I started the Lexicon Writing Blog a year ago with one main goal: I wanted to get myself writing again. It occurred to me that I could write about writing, so over a few months, the idea of the Lexicon Writing Blog rolled around in my head until May 21, 2016, when I pressed publish on the blog’s first ever post: May’s Writing Prompts.
Little did I know what was in store for me once I pushed that button.
Being a writer can be hard: we have to come up with ideas, make them appealing and easy to understand, market our own work (which can totally suck if you’re an introvert, like me), and still at the end of the day, remember why we love to write in the first place.
But since I started the Lexicon Writing Blog, I’ve learned so much. About writing, about myself, about the writing community. I thought I’d share some of those lessons with you today, in celebration.
You don’t have to write in a vacuum.
For the longest time, I considered writing to be lonely work. I’d write on my own, market on my own, search for agents on my own, publish on my own, blog on my own. I didn’t mind the lack of company, but as I wrote the blog and met other writers, I learned the most important thing I’ve learned all year: I don’t have to write alone.
Writing doesn’t have to require me to hole up in my office by myself. There’s a beautiful, thriving community of writers out there who are creative, inspiring, and wonderful people. I’ve learned that it’s way more fun to seek help when I’ve got my character cornered, or when I can’t get a blog post to sound the way I want it.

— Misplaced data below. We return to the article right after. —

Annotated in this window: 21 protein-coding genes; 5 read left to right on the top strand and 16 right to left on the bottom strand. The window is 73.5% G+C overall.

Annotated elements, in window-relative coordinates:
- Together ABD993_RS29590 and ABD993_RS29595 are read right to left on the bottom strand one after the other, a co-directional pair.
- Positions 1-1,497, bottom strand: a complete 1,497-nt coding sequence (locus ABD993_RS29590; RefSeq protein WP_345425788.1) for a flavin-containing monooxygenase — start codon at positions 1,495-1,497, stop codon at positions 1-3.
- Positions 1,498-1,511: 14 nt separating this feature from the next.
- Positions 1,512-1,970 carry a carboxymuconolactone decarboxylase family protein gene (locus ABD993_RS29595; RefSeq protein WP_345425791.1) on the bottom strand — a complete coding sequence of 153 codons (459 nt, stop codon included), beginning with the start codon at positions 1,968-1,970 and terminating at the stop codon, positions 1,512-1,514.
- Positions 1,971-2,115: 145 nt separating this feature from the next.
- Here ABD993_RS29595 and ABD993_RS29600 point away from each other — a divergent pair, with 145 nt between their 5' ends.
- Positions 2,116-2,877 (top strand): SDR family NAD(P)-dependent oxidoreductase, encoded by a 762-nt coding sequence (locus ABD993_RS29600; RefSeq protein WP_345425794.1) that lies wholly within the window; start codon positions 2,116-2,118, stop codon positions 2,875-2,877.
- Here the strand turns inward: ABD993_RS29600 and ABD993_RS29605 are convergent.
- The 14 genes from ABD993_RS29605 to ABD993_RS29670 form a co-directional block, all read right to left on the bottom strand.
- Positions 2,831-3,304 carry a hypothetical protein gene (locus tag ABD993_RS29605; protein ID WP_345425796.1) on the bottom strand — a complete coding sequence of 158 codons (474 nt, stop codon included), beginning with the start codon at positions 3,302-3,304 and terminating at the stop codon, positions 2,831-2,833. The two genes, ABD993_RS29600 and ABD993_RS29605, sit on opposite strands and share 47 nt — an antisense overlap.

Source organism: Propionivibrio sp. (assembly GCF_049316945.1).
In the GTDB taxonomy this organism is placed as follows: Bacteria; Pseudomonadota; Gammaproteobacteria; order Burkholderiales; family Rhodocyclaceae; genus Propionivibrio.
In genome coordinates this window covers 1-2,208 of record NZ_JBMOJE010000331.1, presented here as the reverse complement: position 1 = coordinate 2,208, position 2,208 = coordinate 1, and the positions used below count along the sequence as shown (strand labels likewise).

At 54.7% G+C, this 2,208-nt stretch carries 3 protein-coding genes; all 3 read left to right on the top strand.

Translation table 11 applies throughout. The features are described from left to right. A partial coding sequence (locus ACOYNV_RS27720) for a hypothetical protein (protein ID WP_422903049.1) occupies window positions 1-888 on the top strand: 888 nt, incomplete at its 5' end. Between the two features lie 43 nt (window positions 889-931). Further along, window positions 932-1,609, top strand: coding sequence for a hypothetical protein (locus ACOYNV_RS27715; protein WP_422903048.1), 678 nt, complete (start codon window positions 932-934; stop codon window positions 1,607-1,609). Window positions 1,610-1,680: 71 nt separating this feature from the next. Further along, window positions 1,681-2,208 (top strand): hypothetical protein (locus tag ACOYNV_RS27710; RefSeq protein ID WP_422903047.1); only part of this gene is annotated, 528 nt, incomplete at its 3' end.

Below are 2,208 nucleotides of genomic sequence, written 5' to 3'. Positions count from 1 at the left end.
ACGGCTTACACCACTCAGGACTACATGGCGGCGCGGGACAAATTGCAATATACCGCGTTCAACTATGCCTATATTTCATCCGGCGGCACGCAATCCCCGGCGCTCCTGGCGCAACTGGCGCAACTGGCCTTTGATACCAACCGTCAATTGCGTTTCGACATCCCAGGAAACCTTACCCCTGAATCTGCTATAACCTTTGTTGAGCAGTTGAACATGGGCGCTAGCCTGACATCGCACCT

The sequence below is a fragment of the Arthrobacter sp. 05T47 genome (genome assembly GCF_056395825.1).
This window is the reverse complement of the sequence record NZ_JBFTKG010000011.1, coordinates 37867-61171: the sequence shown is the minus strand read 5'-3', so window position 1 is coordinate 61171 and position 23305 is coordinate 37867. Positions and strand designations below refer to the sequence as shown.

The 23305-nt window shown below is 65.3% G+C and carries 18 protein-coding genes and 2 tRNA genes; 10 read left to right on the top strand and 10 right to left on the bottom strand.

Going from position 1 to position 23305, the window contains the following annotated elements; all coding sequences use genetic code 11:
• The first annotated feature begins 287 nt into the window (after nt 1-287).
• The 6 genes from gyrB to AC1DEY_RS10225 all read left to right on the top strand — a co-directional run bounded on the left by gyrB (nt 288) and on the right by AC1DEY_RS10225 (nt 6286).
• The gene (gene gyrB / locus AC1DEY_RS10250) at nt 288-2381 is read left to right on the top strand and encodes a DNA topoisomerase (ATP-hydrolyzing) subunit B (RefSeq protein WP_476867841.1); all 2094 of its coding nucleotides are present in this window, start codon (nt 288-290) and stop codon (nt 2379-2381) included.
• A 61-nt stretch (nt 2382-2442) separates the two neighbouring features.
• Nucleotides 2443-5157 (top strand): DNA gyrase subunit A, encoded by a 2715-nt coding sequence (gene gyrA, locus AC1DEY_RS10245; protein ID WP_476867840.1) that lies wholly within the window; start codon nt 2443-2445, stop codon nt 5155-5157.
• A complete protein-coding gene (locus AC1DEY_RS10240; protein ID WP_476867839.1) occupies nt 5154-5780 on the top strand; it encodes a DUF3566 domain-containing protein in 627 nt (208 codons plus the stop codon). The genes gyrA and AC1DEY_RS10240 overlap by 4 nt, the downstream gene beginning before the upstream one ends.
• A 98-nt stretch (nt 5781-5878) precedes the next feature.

I’ve found that for all the self-editing I do, nothing quite beats having another pair of eyes looking over my work, catching the things I won’t catch and praising me for things I’m not sure I did so well. This has done wonders for my work, both my non-fiction and my fiction work.
Plus I’ve made some great writer friends, and that’s just the best.
Follow your gut.
Over the past few years, I’ve started a lot of projects. Some I’ve completed, others have been left in the dust. This is normal. But I felt like I was doing something wrong by letting an idea leave me. Like I was disrespecting my writing and the idea by not finishing it.
I had to learn to trust my gut when it came to my writing. Forcing myself to write something because of some self-defined deadline isn’t good for my creativity or my passion.
I found that when I let a story pull me in, carefully mold it and go with it, the end product is not only finished, but I enjoy the entire process.
When I wrote the first book in my Elves series, I had no idea what each day would look like. I sat down to write and let the story and characters take me where they would. I’ll probably never write like that again, but it taught me a valuable lesson: my gut and my heart know where my story needs to go. If I let them take me there, writing remains my number one passion.
Never underestimate inspiration.
Four months ago I woke up from a dream and immediately wrote it down. I didn’t think I’d refer back to the little note in my bedside notebook, but after being unable to get the story out of my head, The Replacement Princess was born and is currently in progress as a short story.
You never know what will inspire your next story. You never know where your next great book will come from. Stay open, with your heart forward, willing to see and learn and take in everything you can. Your writing will be better for it in the long run.
The stories you write might surprise you
If you’d told me six months ago that I would be writing a story based on the Hades and Persephone myth from Greek Mythology, I probably would have laughed in your face. Mythology isn’t something I’ve ever delved into before, but lo and behold, here I am, having the time of my life writing a story I never would have considered.